How do we know what we know about ourselves? How do we know the truth about how we relate to the world—how we react to it, when we make contact, when we withdraw, what we let touch us, what we push away, what we let in, what we armor ourselves against?
We find knowing in the body, in how and when we push, yield, reach, grasp, pull and release. We find it in our senses, in the pressure of the ground underneath our feet, in the sensation of the breath as it enters and leaves us.
We find knowing in how we hold ourselves—open, closed, tensed, relaxed, balanced or unsteady. We find it in our felt sense of the world, the depth of our experience held wordlessly—perfectly—in muscle and bone.
We find knowing in our emotions, in how and when they arise, in how they take form in us and move through the body—the ache in our hearts, the constrictions of fear, the weight of our sadnesses, waves of grief, full-throated rage.
We get lost in our thoughts, which distract, justify, reason, rationalize, narrate or fantasize. When we lose ourselves in our thoughts, we return to what we know—to the physical, emotional, energetical truth about us—and find support from what is real.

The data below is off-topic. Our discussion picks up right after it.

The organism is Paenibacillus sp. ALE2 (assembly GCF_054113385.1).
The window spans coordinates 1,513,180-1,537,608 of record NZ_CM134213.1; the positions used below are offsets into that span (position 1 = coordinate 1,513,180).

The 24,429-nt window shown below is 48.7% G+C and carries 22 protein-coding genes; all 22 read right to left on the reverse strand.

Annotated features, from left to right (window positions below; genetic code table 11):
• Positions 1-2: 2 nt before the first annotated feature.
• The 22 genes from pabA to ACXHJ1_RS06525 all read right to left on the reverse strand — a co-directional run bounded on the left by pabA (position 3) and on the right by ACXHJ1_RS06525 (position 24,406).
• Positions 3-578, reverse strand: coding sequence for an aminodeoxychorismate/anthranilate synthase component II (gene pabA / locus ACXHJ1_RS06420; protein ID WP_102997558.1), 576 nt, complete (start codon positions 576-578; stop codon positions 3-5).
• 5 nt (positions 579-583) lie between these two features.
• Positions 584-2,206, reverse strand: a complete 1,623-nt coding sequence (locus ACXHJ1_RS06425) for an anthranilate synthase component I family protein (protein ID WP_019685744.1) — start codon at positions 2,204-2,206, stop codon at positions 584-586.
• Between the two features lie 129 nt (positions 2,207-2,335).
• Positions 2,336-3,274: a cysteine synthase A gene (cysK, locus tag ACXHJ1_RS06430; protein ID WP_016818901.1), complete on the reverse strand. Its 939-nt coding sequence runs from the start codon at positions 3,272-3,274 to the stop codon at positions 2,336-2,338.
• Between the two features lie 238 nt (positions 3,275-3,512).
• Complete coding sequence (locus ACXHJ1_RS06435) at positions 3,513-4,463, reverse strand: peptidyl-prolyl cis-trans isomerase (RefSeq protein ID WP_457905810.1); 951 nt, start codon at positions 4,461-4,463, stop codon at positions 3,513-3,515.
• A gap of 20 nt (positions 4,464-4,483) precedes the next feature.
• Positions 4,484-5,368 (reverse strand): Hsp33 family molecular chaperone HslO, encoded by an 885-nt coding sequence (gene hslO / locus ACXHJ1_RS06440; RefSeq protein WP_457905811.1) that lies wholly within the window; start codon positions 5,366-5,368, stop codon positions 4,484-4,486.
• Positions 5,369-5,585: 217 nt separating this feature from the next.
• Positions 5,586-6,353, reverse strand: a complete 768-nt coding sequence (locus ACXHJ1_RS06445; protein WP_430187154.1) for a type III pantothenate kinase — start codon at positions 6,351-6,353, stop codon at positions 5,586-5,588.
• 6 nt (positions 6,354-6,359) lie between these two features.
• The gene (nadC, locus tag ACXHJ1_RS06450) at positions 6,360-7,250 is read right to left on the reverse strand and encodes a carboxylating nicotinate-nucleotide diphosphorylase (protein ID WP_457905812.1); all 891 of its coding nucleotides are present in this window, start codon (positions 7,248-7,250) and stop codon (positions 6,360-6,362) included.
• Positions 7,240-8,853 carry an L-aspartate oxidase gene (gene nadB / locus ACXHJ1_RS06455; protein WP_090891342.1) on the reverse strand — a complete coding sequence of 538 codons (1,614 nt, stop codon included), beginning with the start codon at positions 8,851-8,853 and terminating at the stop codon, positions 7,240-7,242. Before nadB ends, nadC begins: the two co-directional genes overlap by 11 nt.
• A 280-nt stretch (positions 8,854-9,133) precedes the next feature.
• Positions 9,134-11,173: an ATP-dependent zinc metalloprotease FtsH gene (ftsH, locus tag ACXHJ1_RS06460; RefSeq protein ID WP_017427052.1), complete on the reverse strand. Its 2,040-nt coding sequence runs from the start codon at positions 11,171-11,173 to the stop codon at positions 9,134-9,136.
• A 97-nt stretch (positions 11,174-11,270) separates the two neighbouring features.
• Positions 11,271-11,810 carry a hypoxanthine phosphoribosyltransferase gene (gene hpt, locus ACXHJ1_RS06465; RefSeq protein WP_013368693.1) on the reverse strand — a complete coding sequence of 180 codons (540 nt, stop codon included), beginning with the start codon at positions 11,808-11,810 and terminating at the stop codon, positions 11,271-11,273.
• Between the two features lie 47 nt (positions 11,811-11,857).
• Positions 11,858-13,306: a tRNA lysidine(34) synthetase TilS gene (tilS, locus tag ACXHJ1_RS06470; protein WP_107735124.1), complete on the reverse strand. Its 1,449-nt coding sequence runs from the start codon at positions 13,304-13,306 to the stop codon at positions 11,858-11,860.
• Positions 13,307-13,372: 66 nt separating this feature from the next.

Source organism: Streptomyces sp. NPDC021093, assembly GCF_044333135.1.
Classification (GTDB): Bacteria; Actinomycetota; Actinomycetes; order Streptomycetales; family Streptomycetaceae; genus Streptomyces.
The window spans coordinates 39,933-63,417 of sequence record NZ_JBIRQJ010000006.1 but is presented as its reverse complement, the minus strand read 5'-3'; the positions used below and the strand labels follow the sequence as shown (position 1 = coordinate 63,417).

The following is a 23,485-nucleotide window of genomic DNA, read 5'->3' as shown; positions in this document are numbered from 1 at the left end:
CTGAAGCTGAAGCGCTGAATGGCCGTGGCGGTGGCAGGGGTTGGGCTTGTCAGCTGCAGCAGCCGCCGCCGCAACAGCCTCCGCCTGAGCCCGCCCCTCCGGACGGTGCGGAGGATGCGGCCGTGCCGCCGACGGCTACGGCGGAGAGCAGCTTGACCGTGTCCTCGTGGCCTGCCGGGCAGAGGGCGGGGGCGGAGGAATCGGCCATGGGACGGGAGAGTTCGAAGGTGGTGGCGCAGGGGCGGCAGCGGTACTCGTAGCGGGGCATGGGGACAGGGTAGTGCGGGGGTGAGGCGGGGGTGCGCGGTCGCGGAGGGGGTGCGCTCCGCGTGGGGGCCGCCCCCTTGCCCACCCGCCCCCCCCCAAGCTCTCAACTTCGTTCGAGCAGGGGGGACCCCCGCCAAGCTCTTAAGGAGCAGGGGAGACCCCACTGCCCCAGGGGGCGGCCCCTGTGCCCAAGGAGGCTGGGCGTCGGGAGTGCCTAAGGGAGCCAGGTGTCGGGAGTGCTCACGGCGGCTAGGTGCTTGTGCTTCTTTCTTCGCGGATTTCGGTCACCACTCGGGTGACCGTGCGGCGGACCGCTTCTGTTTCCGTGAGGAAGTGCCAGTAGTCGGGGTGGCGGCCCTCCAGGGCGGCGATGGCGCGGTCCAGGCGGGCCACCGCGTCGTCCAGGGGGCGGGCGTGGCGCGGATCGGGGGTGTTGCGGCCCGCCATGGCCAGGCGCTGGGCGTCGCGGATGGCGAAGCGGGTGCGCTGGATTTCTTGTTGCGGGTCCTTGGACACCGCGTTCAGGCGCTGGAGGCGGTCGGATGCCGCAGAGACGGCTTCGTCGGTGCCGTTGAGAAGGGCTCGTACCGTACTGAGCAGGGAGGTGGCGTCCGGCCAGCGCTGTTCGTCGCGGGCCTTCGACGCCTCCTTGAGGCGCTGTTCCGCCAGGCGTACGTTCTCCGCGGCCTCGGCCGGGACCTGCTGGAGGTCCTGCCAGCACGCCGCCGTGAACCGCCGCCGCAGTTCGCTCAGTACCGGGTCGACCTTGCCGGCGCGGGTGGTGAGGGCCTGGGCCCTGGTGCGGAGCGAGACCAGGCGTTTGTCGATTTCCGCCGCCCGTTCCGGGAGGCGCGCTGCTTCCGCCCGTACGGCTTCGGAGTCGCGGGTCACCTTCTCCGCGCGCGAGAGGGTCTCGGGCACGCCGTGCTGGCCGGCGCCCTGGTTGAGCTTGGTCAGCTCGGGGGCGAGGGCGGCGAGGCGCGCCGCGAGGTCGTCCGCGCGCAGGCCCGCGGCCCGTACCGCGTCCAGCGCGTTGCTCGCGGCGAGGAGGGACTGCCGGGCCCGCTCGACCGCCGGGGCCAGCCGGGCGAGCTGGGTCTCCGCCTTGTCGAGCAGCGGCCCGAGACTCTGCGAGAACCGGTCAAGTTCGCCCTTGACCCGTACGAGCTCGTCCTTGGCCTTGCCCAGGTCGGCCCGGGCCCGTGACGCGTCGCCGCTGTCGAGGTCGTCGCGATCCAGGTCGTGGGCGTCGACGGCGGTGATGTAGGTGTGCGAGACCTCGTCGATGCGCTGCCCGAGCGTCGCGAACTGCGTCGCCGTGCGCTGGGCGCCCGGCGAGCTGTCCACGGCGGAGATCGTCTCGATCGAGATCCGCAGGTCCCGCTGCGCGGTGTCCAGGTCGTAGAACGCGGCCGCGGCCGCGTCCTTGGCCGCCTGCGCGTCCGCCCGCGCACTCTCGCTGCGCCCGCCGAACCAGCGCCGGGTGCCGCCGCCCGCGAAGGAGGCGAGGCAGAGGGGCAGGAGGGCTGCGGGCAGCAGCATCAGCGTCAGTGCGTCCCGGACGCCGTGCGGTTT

Everyone has had his or her own encounter with the forces of death: racism, sexism, justice denied. For me, it was two prolonged, devastating bouts of clinical depression in my forties. I came face to face with the darkness. It was not clear from one day to the next whether I even wished to be alive.
My depression was, I believe, partly due to my schooling, the way I was taught by the educational systems of this country to trust only cognitive rationality and the powers of the intellect — that top inch and a half of the human self. I learned to live out of touch with body, intuition, feeling, emotion, relationship.
Finally, a therapist and spiritual guide said something that helped to save me. He said, “You keep imagining your depression as the hand of an enemy trying to crush you. Why don’t you try imagining it as the hand of a friend trying to press you down to ground on which it is safe to stand?” That image has stayed with me. Too many educated people are riding a hot-air balloon through the world of abstraction, which education falsely presents as the good life. We need to come down to the ground, where it’s not only safe to stand but to fall.